Do they give partial merit badges? After a series of high profile challenges and years of fierce debate, the Boy Scouts of America Thursday lifted its ban on accepting openly gay youths into its ranks, with a decisive 61 percent of its voting members approving the measure. As of January 2014, the organization declares that "No youth may be denied membership in the Boy Scouts of America on the basis of sexual orientation or preference alone."
That's a good start. Now how about lifting the ban on gay adult leaders?
The Scouts have long fended off the acceptance of "open or avowed homosexuals" in court and have explicitly banned them for 20 years, stating that homosexuality is "inconsistent" with the moral values of scouting. But on Thursday, chief executive Wayne Brock said, "This is not about what’s legal, "but what’s compassionate, caring and kind." And 21 -ear-old Zach Wahls, the Eagle Scout raised by two moms and founder of Scouts for Equality, called it "a historic moment."
But not everyone was pleased with the decision. Expectedly, conservatives were disappointed at the organization's easing of its restrictions. The Southern Baptist Convention’s executive committee president, Frank Page, said he was "deeply saddened" by the decision, and The Assemblies of God issued a statement saying the change "will lead to a mass exodus from the Boy Scout program." More surprising, however, was the response from former scout James Dale, who called it "a step backward."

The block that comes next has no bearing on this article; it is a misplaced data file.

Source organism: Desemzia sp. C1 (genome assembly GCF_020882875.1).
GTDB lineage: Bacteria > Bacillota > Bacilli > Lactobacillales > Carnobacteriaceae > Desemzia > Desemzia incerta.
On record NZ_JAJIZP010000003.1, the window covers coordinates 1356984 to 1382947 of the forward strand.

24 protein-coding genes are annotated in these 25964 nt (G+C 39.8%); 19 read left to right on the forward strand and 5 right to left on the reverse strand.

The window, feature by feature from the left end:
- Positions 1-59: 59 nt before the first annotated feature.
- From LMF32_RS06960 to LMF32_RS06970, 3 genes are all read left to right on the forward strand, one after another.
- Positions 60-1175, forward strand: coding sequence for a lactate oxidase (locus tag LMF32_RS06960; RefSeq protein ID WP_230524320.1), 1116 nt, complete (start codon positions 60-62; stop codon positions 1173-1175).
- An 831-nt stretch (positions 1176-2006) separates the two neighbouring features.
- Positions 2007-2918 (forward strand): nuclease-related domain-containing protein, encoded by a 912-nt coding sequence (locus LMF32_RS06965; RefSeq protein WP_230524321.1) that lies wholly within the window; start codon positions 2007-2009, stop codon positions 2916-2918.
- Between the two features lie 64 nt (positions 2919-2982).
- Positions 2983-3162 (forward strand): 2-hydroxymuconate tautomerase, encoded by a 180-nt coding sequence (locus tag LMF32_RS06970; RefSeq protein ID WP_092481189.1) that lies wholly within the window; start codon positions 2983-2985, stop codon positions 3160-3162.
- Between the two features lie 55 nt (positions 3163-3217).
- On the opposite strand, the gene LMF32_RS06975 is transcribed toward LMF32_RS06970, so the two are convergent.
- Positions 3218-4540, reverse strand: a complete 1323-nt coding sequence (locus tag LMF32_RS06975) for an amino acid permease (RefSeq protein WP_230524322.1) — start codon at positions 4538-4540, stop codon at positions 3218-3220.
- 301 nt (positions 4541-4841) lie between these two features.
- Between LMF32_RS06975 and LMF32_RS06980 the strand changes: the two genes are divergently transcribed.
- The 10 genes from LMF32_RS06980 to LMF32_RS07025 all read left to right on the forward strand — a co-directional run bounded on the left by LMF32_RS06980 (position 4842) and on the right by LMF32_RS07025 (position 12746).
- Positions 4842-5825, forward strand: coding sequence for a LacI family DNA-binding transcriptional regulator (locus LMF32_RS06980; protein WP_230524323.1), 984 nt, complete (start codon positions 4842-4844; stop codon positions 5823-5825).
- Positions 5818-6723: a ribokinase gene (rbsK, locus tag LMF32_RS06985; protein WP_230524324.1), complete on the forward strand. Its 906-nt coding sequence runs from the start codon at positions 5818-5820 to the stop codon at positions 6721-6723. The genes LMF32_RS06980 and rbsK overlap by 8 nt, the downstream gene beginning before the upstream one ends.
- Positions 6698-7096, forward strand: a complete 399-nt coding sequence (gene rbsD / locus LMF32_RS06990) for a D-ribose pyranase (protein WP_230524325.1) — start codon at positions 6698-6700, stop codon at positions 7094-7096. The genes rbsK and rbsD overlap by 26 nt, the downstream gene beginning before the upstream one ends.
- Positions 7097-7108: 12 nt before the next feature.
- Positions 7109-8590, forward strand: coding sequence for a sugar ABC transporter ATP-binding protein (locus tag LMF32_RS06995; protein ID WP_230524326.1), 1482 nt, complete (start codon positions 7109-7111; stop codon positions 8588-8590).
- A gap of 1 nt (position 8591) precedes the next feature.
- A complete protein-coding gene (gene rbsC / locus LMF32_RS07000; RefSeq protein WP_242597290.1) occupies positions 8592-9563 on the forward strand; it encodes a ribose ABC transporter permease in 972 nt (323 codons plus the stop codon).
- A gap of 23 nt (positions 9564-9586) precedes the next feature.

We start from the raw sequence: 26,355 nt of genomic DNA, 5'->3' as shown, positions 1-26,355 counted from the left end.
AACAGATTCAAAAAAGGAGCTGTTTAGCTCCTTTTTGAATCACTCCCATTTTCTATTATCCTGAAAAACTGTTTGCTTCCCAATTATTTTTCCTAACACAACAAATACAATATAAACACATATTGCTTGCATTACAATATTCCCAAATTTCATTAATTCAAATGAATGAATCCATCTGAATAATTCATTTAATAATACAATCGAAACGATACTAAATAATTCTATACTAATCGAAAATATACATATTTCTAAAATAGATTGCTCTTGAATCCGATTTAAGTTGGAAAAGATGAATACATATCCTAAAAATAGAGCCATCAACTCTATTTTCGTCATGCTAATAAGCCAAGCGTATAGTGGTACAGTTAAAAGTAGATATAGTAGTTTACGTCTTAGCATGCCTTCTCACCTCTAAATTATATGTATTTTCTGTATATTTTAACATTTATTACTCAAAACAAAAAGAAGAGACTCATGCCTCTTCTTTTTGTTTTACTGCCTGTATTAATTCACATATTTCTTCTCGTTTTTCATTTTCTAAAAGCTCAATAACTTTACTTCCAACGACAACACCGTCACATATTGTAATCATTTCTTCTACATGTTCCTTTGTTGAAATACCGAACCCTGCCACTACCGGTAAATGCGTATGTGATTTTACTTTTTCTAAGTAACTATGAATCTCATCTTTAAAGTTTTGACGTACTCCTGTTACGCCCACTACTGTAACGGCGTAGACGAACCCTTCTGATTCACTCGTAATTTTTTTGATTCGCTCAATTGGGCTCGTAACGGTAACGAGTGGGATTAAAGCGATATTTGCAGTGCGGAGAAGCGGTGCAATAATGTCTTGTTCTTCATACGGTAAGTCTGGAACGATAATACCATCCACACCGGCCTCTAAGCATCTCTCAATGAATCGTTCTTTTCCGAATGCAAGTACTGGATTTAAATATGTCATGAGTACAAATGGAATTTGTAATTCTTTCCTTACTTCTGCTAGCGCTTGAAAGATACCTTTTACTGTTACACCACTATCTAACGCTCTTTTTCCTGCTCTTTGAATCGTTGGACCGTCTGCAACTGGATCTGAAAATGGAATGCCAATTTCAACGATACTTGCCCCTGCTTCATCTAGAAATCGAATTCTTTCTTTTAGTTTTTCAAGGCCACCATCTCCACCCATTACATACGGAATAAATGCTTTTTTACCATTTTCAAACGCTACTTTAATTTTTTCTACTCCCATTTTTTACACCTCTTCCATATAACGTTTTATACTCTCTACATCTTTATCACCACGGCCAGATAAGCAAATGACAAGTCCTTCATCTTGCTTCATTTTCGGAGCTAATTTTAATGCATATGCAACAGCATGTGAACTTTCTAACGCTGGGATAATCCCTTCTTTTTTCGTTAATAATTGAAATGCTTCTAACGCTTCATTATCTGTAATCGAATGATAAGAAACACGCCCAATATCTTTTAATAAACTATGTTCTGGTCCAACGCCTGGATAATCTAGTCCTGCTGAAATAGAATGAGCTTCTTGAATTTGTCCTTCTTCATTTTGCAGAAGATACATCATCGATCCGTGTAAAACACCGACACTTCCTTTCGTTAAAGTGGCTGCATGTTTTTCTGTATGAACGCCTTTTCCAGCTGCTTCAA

In 1990, the then-19-year-old Eagle Scout was booted from his post as an assistant Scoutmaster when it was revealed he was serving on his college's Lesbian, Gay and Bisexual Alliance. His case eventually went to the Supreme Court, which sided in 2000 with the Scouts. Because the new rules still ban gay adults, Dale says, "This doesn’t give younger gays a future. The Boy Scouts are still sending a destructive message … You can’t have half-discrimination."
It's a message that says being gay is all well and good until you're an adult. That you're okay being who you are but people like you are unfit to be around kids. And it suggests the Scouts still have a way to go on the "compassionate and kind front." In April, Howard Bragman said that a continued ban on gay adults would be "reinforcing the scientifically incorrect and blatantly homophobic stereotype of adult gays and lesbian as pedophiliac predators."
Yet Jennifer Tyrrell, the Ohio den mother who made headlines when she was kicked out last year for being a lesbian, speaking hopefully on Thursday, said that "I am so excited because, even though it doesn't affect me, it is what we've been working for. And I think it's an indication of what's to come."
Thursday's decision is groundbreaking for the Scouts, a move toward inclusion and acceptance that has been decades in the making. But it's also a restrained victory, one that tells gay kids that they are now at long last welcome in the world of Scouting -- at least until they turn 18.